RoHS 2 is also a CE-marking directive, with RoHS compliance now being required for CE marking of products. As such, all manufacturers of electrical/electronic products must comply with RoHS 2 before the CE mark can be applied on their products. The original green RoHS label with the checkmark is no longer required or used as the CE mark now includes RoHS compliance.

RoHS 1 required that any product in scope should not contain any of the 6 restricted substances and that the company (manufacturer, importer, or distributor) placing the product on the EU market should maintain records to show compliance. RoHS 2 requires additional compliance recordkeeping from everyone in the supply chain. Additional compliance recordkeeping (which must be kept for 10 years) can include a conformity assessment, CE marking, maintenance of compliance throughout production, and self reporting of non-compliance.

The proposed changes to the original RoHS Directive in RoHS2 (2011/65/EU) are relatively minor. No additional substances have been added to the six currently restricted. Inclusion of RoHS categories 8 (medical devices) and 9 (control and monitoring instruments) products in RoHS has been added as well. RoHS 2 took effect January 2, 2013.

What is RoHS 3 and how does it differ from RoHS 2?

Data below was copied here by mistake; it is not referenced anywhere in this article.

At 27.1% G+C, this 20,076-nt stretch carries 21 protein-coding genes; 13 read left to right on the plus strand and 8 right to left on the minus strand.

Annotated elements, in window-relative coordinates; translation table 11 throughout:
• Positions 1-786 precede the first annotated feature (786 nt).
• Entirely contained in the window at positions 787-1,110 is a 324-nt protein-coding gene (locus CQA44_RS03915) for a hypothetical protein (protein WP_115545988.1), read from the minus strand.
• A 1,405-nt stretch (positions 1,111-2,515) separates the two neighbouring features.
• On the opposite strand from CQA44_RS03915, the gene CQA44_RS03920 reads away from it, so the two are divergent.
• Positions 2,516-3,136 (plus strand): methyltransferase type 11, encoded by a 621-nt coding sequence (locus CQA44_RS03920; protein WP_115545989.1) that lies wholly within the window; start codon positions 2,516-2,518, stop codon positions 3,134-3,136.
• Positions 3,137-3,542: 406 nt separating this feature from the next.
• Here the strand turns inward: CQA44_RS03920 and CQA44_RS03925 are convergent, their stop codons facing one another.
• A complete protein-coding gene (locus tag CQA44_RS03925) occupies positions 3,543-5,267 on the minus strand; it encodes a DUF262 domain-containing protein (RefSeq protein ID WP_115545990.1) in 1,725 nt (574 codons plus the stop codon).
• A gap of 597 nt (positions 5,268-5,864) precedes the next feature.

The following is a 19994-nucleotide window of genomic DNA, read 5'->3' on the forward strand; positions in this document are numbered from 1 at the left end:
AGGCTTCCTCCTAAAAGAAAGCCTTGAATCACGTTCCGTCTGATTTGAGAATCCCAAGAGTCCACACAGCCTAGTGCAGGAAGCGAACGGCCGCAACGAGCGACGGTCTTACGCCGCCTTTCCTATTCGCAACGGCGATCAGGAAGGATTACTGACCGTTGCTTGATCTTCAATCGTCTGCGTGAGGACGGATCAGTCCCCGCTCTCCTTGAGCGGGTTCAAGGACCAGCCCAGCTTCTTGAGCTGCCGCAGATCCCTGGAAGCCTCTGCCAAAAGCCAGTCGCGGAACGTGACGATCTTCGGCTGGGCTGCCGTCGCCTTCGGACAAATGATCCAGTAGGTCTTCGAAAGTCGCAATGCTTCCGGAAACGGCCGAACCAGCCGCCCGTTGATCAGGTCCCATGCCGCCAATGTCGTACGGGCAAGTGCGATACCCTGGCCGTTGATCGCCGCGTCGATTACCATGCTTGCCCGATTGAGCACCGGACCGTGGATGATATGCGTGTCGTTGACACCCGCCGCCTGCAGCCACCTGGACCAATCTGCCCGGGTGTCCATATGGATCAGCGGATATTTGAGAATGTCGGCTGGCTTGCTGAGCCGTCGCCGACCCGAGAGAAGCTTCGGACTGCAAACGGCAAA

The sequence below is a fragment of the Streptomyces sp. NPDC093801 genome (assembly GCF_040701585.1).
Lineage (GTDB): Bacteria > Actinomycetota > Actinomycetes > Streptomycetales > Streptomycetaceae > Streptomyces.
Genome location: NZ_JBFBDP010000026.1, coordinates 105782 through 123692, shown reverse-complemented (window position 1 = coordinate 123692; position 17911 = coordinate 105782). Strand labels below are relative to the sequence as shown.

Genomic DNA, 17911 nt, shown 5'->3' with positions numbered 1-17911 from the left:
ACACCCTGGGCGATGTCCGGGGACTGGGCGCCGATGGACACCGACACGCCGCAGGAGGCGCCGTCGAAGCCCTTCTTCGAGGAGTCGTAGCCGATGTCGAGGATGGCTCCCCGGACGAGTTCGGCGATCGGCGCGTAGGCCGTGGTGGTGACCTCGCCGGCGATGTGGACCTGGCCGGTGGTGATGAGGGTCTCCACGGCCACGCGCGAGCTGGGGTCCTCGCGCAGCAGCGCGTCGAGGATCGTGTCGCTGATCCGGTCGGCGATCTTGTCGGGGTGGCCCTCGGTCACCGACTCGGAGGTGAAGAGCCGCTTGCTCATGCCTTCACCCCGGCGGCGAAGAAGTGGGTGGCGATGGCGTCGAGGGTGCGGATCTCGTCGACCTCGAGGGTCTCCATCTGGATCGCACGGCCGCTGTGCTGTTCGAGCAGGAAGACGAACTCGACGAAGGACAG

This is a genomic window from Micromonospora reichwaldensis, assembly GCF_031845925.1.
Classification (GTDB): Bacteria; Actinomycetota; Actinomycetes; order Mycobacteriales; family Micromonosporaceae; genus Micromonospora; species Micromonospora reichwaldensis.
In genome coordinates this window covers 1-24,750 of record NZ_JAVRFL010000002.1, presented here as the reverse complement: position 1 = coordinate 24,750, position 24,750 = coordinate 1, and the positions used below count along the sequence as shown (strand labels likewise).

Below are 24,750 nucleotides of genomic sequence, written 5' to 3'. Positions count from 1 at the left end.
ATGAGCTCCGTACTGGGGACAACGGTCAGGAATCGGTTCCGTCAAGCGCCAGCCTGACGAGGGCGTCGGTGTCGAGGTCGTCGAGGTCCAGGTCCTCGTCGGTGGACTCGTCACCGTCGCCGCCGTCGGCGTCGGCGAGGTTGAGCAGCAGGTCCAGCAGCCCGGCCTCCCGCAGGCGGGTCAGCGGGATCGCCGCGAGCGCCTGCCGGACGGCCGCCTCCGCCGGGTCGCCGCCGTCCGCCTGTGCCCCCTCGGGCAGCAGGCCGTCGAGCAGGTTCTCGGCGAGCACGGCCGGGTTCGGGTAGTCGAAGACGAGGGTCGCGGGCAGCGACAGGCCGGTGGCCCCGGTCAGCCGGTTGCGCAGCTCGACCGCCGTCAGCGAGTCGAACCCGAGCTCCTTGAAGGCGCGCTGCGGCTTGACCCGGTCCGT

RoHS 3, or Directive 2015/863, adds four additional restricted substances (phthalates) to the orginal list of six, as cited under REACH legislation. It also adds Category 11 products. RoHS3 takes effect 22 Jul 2019.

What is RoHS 5/6?
RoHS 5/6 refers to compliance for 5 out of the 6 restricted substances (no compliance for lead (Pb)). Lead in very specific applications for Categories 8 and 9 is also exempted under Annex III for a few more years. For more information, see RoHS Annex III Lead Exemptions.

Will there be a "RoHS 4"...are there additional substances that will be restricted in the future?
Maybe/probably. There are discussions (called RoHS Pack 15) taking place for the possible admendment and inclusion of seven new substances. The seven additional substances being assessed are: Beryllium, Cobalt (dichloride and sulphate), Diantimony trioxide, Indium phosphide, Medium-Chain Chlorinated Paraffins (MCCPs), Nickel (sulphate and sulfamate), and Tetrabromobisphenol A (TBBP-A).